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Basic Mixer And Other Common Audio System Connections

Clearing up confusion and answering key questions in audio device interconnect, along with implementing effects devices and utilizing key mixer functions


By Bruce Bartlett January 10, 2019

Image courtesy of Michael Reckmann

Editor’s note: This article focuses primarily on analog mixers and basic sound reinforcement configurations for smaller systems. 

Sound systems can be confusing because they’re made up of complex devices that need to work together to deliver the desired results.

Some of the questions I’ll answer here include:

  • How do I hook up a mixer to the rest of the system? What jacks are best to use?
  • How do I use graphic equalizers?
  • What are compressors used for?
  • How do I use groups?
  • How do I set up monitor mixes?
  • How do I set up the mixer to add effects?

 

Here we go… And note that all of the topics addressed in this article are illustrated in Figure 1 (below).

 

1) What jacks should I use to connect the mixer to my sound system?

  • Connect each mic to the stage box (snake).
  • Connect each snake XLR connector to each mic input XLR connector.
  • Connect the mixer master or main output to your graphic equalizer input, and connect the graphic output to your house power-amp input. If you’re not using a graphic equalizer for the house speakers, connect the mixer master outputs to the inputs of the power amp that drives the house speakers.
  • If you are recording a board mix of a service or show, connect the mixer REC OUT or TAPE OUT connectors to the recorder line inputs.

2) Why would I put a graphic equalizer between the mixer and power amps? Isn’t that what the mixer EQ is for?

Mixer EQ affects the sound of each individual instrument and voice, while the graphic EQ affects the sound of the complete mix. The graphic equalizer is used the flatten the frequency response of the house speakers and room so that the entire sound system is accurate or hi-fi.

One way to set a graphic EQ is to play some reference tracks alternately through high-quality headphones and through the house loudspeakers. Adjust the graphic-EQ sliders to make the loudspeakers sound like the headphones in their bass-midrange-treble balance.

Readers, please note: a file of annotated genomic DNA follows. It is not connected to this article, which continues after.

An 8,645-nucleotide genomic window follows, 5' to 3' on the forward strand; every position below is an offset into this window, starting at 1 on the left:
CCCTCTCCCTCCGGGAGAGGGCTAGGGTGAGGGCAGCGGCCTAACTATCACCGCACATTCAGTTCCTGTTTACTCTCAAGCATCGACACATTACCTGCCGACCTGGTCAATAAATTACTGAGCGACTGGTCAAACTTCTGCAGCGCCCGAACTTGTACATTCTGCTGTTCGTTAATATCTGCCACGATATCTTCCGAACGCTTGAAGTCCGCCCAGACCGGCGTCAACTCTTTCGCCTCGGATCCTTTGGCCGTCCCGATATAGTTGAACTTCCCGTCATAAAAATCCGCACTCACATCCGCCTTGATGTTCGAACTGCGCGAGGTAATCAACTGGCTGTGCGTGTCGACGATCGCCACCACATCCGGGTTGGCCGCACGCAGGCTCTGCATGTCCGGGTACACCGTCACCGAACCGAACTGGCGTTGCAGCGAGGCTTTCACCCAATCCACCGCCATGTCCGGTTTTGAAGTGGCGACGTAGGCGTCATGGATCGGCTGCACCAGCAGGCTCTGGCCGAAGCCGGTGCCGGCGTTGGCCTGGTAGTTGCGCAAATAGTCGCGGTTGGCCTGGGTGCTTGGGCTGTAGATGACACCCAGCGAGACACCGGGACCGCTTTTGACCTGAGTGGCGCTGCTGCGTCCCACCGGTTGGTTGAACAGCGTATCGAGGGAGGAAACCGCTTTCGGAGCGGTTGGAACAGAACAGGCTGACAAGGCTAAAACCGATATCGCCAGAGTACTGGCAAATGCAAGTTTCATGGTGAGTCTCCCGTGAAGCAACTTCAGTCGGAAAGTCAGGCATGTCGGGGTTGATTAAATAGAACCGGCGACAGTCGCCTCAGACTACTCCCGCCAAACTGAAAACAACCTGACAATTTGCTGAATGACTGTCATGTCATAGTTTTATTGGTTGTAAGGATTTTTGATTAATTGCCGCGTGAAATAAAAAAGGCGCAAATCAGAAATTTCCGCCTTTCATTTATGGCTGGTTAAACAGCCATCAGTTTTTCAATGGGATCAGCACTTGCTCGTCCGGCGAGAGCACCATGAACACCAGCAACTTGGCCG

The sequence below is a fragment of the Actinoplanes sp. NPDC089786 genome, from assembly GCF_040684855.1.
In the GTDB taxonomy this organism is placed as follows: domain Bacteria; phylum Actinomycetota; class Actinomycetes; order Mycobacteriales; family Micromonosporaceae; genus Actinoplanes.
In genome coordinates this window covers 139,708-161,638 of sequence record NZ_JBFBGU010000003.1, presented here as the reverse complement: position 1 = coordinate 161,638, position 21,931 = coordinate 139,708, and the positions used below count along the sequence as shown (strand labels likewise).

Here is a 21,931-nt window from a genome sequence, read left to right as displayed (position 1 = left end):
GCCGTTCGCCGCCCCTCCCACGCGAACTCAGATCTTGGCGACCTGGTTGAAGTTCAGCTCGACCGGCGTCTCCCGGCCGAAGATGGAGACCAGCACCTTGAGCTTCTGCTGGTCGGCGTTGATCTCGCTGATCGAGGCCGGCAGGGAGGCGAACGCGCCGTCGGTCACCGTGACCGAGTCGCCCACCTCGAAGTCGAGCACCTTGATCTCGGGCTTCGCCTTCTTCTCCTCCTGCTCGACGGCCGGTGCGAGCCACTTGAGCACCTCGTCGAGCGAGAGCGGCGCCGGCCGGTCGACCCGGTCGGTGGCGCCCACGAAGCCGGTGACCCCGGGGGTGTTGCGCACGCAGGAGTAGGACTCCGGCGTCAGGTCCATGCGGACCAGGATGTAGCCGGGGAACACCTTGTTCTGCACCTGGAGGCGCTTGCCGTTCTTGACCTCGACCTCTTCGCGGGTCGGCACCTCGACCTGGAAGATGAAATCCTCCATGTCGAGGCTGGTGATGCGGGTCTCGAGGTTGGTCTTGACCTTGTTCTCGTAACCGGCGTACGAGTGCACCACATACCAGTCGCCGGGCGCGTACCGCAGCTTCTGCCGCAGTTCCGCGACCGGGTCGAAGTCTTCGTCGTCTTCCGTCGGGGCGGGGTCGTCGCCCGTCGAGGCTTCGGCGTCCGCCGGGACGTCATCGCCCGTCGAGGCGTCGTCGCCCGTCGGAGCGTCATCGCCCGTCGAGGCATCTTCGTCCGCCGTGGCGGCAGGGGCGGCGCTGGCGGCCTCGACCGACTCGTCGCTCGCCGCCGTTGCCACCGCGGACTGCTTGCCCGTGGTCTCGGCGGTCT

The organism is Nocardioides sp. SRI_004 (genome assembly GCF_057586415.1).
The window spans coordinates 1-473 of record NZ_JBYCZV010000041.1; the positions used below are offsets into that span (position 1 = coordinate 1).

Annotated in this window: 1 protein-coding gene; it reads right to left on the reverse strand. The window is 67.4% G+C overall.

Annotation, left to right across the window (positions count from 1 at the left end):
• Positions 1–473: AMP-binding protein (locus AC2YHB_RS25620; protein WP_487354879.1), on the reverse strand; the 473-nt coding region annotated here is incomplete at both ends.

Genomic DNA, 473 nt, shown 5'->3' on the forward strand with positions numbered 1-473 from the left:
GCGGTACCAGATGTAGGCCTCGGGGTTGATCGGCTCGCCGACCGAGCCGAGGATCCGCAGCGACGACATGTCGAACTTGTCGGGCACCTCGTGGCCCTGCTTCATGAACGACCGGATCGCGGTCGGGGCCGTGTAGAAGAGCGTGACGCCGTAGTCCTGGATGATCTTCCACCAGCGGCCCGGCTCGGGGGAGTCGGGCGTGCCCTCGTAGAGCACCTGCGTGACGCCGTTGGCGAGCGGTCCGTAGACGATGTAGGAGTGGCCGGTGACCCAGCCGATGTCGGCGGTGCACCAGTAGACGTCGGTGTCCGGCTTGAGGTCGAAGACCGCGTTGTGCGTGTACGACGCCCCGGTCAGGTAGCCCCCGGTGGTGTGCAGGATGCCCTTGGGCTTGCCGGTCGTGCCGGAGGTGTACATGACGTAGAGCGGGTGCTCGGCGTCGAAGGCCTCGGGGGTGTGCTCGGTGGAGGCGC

Here’s another way to set a graphic equalizer:

  • Obtain a measurement microphone, which is an omnidirectional condenser mic with a flat frequency response. Put the mic in the center of the audience area.
  • Plug the mic into a real-time analyzer (RTA) set to display 1/3-octave bands.
  • Play pink noise through one set of house loudspeakers (one combination of woofer, midrange and tweeter drivers).
  • On the graphic equalizer, pull down the frequencies that are the highest on the RTA display.
  • Try to get a flat spectrum (equal level in each frequency band) up to 1 kHz, then let the spectrum roll off gradually to about 10 dB down at 10 kHz. This is called a “house curve.”

It’s also common to use a graphic EQ between the mixer’s monitor send (aux out) jack and the power amp that drives the monitor speakers. That EQ is used to reduce the levels of frequencies that feed back.

You also can use the graphic EQ to reduce the “bassy” sound in the monitors caused by microphone proximity effect (the bass boost that occurs when directional mics are used up close). The monitor signal from the board is generally pre-EQ, so turning down the bass (low frequencies) on the mic channel does not turn down the bass in the monitor loudspeakers.

That’s where a graphic EQ can help: turn down frequencies a few dB below 200 Hz or so. Then the monitor loudspeakers won’t sound too bassy and muddy.


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About Bruce

Bruce Bartlett
Bruce Bartlett

Recording Engineer
   
AES and SynAudCon member Bruce Bartlett is a recording engineer, audio journalist, and microphone engineer. His latest books are Practical Recording Techniques and Recording Music On Location.
http://www.bartlettaudio.com

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